Round 16, 2018
Port Adelaide 3.1, 5.6, 8.12, 12.14 (86)
St Kilda 0.5, 2.6, 4.6, 7.8 (50)
Crowd: 36,253 at Adelaide Oval, Saturday, July 6th at 4.35pm EST
After stealing a two-point win, a week off to enjoy it, and crawling through the last 163 seconds at the MCG for another two-point win, it was time for the 2018 streak to come to end.
As enjoyable as parts of those five quarters of footy were, I don’t think we were expecting to be so low that this would constitute a peak, no matter the adrenaline rush that comes with consecutive wins of such small margins (regardless of where you are on the ladder).
Three weeks after saving our coach’s and Billy Longer’s jobs, we were shoved back into the black hole fixture interstate at 4.35pm EST. Playing against a team who was gunning for second place, at a venue we’ve never won at, and the set of probably our worst moment of 2017 was simply too much of a feel-good story for this club, so we thrust ourselves beyond the event horizon and went back to scoring 60ish or less, back to looking like the park footballers that AFLX is designed to be played by, back to reality.
If we were going to salvage anything from this one at three-quarter time, we’d have to come back from the same paltry score of 30 as last year’s incredible loss. The Power had shanked their way to 60, though, and we’d almost certainly have to endure another tense finish in the unlikely event of getting a result, and this proved well beyond running over the top of Gold Coast at Carrara. We spent the last few seconds of the first couple of quarters trying to hold off their forays forward but the drills weren’t required.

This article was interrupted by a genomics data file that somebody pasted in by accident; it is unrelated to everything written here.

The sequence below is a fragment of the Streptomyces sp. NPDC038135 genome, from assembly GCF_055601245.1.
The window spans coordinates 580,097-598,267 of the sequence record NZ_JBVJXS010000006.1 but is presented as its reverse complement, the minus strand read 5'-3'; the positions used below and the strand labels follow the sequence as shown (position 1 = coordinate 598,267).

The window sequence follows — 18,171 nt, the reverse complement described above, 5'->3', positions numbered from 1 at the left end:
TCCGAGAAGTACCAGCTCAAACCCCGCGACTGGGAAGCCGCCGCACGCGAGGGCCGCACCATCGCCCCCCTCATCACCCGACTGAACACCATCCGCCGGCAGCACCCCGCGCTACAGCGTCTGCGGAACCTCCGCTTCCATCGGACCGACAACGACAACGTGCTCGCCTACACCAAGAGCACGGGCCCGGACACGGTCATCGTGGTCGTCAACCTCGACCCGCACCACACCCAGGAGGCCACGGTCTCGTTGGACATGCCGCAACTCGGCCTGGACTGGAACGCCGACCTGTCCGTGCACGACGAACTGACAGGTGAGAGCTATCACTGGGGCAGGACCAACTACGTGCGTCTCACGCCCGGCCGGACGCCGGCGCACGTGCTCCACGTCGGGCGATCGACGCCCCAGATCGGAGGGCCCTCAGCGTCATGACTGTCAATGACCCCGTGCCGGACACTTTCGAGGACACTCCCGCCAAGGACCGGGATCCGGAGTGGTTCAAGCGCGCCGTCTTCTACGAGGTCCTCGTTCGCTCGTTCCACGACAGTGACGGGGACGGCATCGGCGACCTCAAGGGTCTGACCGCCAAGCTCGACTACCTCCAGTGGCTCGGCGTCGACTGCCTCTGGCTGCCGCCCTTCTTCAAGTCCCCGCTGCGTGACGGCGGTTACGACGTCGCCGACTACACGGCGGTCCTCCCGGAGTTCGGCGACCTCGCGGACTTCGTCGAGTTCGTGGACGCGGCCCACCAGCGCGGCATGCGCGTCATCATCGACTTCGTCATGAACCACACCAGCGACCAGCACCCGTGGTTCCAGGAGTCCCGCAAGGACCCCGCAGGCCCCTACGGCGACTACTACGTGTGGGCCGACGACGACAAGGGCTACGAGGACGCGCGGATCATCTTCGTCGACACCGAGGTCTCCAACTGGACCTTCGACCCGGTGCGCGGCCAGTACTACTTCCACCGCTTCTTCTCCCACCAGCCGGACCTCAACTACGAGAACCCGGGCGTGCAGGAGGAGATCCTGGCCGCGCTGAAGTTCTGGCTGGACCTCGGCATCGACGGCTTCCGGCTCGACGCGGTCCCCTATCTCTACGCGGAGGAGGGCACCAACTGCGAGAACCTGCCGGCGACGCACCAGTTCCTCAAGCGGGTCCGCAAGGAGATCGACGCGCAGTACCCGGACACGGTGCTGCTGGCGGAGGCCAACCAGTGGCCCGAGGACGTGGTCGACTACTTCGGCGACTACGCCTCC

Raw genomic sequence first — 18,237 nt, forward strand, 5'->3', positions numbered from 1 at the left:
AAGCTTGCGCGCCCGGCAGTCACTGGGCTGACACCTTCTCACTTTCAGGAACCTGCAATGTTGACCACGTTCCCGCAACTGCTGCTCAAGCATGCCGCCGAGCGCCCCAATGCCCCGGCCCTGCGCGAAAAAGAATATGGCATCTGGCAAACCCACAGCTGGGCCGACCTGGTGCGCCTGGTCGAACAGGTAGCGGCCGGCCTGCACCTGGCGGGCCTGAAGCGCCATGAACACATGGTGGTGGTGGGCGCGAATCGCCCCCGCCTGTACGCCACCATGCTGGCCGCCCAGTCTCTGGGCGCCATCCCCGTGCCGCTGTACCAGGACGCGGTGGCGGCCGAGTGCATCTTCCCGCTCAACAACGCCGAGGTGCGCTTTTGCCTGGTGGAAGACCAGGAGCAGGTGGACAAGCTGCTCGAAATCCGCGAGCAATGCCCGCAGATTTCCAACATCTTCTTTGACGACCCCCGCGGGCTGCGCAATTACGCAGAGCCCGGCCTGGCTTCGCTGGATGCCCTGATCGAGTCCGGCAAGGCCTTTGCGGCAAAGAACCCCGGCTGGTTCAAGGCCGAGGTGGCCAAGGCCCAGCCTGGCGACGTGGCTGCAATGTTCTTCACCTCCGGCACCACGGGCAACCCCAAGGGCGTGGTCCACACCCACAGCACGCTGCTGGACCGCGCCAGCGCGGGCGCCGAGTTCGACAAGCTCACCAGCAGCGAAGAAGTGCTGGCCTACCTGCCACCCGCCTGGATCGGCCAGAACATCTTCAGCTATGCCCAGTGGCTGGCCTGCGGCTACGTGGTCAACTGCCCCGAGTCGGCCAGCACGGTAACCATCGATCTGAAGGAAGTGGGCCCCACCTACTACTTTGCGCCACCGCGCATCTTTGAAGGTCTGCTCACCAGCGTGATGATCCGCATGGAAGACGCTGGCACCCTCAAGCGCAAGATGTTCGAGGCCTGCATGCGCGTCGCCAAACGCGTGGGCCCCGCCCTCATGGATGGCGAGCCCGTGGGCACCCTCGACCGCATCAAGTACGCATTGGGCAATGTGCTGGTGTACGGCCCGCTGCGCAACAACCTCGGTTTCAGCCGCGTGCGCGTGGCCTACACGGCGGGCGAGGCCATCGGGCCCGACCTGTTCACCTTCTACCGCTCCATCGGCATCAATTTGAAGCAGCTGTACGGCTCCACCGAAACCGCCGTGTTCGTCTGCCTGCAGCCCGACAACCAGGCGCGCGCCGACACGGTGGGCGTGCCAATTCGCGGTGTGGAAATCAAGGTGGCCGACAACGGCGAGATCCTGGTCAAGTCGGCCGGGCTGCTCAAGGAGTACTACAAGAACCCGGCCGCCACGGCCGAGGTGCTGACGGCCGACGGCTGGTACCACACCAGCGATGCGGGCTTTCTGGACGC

Outside of the final few minutes the margin wasn’t actually that dire, but the most dangerous we looked was when Jared Polec speared a kick to Gresh in front of goal. Charlie Dixon managed some rude self-satisfaction in the last few minutes with three goals as we folded under the weight of our own shitty kicking forward. Richo’s Mate Dave managed to kick his third amongst all that, meaning four of the game’s 19 goals were scored in the last few minutes.
The Power defence held up incredibly well. While the cliché “we threw everything at them” isn’t much to be feared if it’s coming from the St Kilda Football Club, it was still a lot of high balls that they nullified comprehensively, not just deep in attack (particularly in the last quarter) but when they were pressing up to keep it locked in their front half.
Who would want to be Paddy or Membrey? Paddy had little influence after a few early touches, and he should have just been taken off after injuring his foot in the first few minutes, but like any other player I doubt he would have said he wanted to stay off. Apart from his short-lived career in defence (two momentary forays during the game), he ended up playing the role of our deeper forward having Sherrins landing sort-of in their vicinity while being outnumbered. The result was what you’d expect, and if he still has critics this deep into the season then I’d assume you’d saved your time and not bothered watching the Saints much this year, and all of a sudden the joke’s on me.